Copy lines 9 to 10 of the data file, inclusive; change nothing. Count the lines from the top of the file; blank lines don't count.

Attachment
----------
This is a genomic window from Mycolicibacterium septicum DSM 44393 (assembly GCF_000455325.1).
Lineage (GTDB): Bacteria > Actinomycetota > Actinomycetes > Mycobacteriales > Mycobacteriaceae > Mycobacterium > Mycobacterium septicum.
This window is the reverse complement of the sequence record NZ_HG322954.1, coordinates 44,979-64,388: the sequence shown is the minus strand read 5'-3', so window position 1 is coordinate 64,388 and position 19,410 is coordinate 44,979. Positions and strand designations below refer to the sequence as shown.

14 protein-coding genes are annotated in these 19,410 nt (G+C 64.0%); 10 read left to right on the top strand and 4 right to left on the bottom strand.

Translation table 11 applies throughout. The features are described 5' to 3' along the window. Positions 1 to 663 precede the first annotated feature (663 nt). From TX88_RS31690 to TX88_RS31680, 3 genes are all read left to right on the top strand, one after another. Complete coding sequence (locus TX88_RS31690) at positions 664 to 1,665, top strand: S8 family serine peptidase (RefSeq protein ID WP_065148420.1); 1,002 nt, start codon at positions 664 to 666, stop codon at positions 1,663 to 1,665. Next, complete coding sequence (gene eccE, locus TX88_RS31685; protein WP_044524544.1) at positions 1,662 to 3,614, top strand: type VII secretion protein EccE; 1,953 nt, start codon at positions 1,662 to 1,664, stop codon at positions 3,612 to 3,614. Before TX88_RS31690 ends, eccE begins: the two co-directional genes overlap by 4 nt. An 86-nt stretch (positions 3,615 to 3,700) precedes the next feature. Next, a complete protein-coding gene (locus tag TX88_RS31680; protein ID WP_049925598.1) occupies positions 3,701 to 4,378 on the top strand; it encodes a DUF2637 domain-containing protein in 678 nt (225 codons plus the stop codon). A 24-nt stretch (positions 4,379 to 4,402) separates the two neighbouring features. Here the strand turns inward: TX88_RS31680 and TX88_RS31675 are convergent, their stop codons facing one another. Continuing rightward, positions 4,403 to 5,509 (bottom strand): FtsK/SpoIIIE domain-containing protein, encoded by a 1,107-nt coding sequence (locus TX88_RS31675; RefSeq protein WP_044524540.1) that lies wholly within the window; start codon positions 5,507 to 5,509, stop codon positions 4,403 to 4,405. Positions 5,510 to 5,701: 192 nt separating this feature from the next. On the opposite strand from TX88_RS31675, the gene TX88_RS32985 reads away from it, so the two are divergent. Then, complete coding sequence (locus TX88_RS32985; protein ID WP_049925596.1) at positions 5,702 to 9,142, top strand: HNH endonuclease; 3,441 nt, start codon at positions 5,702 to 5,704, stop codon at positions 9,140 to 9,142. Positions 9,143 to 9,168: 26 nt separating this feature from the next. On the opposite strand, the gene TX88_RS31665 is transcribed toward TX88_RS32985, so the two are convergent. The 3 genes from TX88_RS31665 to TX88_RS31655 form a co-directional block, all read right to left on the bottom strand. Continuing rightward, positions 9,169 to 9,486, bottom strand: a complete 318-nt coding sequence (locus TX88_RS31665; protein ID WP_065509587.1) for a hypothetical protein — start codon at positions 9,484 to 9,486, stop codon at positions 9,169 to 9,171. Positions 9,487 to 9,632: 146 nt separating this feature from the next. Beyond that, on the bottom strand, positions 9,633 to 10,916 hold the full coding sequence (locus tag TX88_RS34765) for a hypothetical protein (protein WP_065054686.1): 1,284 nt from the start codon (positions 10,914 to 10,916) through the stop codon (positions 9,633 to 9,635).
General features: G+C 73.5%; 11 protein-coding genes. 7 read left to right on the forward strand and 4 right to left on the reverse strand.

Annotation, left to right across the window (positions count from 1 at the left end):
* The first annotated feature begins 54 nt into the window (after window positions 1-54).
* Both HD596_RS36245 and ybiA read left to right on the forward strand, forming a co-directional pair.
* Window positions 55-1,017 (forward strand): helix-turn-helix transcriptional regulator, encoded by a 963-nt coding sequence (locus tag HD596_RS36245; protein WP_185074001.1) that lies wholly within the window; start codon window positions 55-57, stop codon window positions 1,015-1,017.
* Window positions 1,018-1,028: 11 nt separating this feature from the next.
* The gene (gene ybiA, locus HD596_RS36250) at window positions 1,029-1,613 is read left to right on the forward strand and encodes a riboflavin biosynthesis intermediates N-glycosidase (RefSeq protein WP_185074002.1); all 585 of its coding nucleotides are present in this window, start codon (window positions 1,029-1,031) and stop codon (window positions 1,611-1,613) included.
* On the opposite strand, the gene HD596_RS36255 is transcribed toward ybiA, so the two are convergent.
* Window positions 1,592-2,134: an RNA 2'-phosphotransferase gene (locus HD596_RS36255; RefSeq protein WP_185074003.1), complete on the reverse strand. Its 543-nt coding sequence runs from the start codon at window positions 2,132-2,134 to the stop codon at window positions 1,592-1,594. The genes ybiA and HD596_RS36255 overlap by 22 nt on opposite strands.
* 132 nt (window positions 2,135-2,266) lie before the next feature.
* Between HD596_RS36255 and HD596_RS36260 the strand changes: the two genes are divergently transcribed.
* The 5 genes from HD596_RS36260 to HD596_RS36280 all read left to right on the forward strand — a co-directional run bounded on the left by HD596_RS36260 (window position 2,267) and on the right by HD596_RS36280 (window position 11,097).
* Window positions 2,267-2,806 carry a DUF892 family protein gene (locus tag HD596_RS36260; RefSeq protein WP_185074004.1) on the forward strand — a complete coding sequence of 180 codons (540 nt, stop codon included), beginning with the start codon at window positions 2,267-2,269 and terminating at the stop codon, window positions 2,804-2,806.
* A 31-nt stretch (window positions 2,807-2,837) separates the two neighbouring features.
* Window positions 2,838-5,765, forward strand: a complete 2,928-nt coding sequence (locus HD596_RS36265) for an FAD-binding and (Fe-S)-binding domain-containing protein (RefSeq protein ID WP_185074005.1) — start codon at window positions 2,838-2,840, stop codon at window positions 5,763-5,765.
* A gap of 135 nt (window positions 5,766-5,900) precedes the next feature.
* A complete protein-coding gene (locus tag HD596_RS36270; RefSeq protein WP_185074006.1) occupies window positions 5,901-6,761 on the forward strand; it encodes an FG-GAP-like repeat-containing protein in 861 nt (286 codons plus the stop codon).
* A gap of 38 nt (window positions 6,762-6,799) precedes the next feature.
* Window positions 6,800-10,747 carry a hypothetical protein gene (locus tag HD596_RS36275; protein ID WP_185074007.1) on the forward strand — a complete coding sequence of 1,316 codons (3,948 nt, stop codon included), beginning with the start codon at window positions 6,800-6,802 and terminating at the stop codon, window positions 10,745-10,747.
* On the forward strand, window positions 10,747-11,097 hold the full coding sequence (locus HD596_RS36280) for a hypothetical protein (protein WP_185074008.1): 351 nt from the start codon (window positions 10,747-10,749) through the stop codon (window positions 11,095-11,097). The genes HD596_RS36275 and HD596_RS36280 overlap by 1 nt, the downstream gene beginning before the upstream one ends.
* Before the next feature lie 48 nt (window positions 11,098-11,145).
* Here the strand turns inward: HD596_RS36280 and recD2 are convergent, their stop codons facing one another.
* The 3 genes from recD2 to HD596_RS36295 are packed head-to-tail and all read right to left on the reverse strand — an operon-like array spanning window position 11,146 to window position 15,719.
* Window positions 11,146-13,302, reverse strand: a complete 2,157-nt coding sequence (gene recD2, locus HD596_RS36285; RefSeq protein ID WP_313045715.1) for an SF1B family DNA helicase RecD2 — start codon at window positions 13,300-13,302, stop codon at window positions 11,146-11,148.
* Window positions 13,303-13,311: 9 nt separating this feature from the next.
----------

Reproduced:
* Both HD596_RS36245 and ybiA read left to right on the forward strand, forming a co-directional pair.
* Window positions 55-1,017 (forward strand): helix-turn-helix transcriptional regulator, encoded by a 963-nt coding sequence (locus tag HD596_RS36245; protein WP_185074001.1) that lies wholly within the window; start codon window positions 55-57, stop codon window positions 1,015-1,017.